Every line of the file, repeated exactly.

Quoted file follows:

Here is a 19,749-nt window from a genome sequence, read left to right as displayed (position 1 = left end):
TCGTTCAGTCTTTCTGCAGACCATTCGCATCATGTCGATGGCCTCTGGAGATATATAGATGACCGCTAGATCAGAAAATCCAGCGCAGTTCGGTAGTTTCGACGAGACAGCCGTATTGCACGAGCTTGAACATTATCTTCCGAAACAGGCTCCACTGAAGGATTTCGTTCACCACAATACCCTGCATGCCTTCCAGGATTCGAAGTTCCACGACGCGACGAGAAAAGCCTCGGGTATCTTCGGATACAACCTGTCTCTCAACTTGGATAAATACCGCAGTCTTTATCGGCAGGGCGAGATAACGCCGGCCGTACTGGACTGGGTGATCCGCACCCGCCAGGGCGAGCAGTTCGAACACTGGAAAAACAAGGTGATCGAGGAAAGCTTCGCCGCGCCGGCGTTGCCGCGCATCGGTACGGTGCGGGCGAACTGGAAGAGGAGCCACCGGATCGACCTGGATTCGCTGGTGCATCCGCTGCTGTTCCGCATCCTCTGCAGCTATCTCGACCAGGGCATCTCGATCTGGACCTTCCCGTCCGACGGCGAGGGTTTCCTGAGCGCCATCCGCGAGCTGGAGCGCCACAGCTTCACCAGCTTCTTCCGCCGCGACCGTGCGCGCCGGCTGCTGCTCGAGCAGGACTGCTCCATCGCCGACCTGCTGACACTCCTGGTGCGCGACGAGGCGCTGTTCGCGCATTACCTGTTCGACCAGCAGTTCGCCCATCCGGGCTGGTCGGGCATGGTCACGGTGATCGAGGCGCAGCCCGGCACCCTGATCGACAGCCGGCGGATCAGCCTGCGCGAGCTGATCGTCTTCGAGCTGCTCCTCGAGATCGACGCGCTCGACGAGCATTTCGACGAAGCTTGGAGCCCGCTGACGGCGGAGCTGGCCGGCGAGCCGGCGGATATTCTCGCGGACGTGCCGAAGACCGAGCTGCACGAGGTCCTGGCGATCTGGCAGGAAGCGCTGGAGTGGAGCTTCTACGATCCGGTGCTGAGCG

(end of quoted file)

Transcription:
Here is a 19,749-nt window from a genome sequence, read left to right as displayed (position 1 = left end):
TCGTTCAGTCTTTCTGCAGACCATTCGCATCATGTCGATGGCCTCTGGAGATATATAGATGACCGCTAGATCAGAAAATCCAGCGCAGTTCGGTAGTTTCGACGAGACAGCCGTATTGCACGAGCTTGAACATTATCTTCCGAAACAGGCTCCACTGAAGGATTTCGTTCACCACAATACCCTGCATGCCTTCCAGGATTCGAAGTTCCACGACGCGACGAGAAAAGCCTCGGGTATCTTCGGATACAACCTGTCTCTCAACTTGGATAAATACCGCAGTCTTTATCGGCAGGGCGAGATAACGCCGGCCGTACTGGACTGGGTGATCCGCACCCGCCAGGGCGAGCAGTTCGAACACTGGAAAAACAAGGTGATCGAGGAAAGCTTCGCCGCGCCGGCGTTGCCGCGCATCGGTACGGTGCGGGCGAACTGGAAGAGGAGCCACCGGATCGACCTGGATTCGCTGGTGCATCCGCTGCTGTTCCGCATCCTCTGCAGCTATCTCGACCAGGGCATCTCGATCTGGACCTTCCCGTCCGACGGCGAGGGTTTCCTGAGCGCCATCCGCGAGCTGGAGCGCCACAGCTTCACCAGCTTCTTCCGCCGCGACCGTGCGCGCCGGCTGCTGCTCGAGCAGGACTGCTCCATCGCCGACCTGCTGACACTCCTGGTGCGCGACGAGGCGCTGTTCGCGCATTACCTGTTCGACCAGCAGTTCGCCCATCCGGGCTGGTCGGGCATGGTCACGGTGATCGAGGCGCAGCCCGGCACCCTGATCGACAGCCGGCGGATCAGCCTGCGCGAGCTGATCGTCTTCGAGCTGCTCCTCGAGATCGACGCGCTCGACGAGCATTTCGACGAAGCTTGGAGCCCGCTGACGGCGGAGCTGGCCGGCGAGCCGGCGGATATTCTCGCGGACGTGCCGAAGACCGAGCTGCACGAGGTCCTGGCGATCTGGCAGGAAGCGCTGGAGTGGAGCTTCTACGATCCGGTGCTGAGCG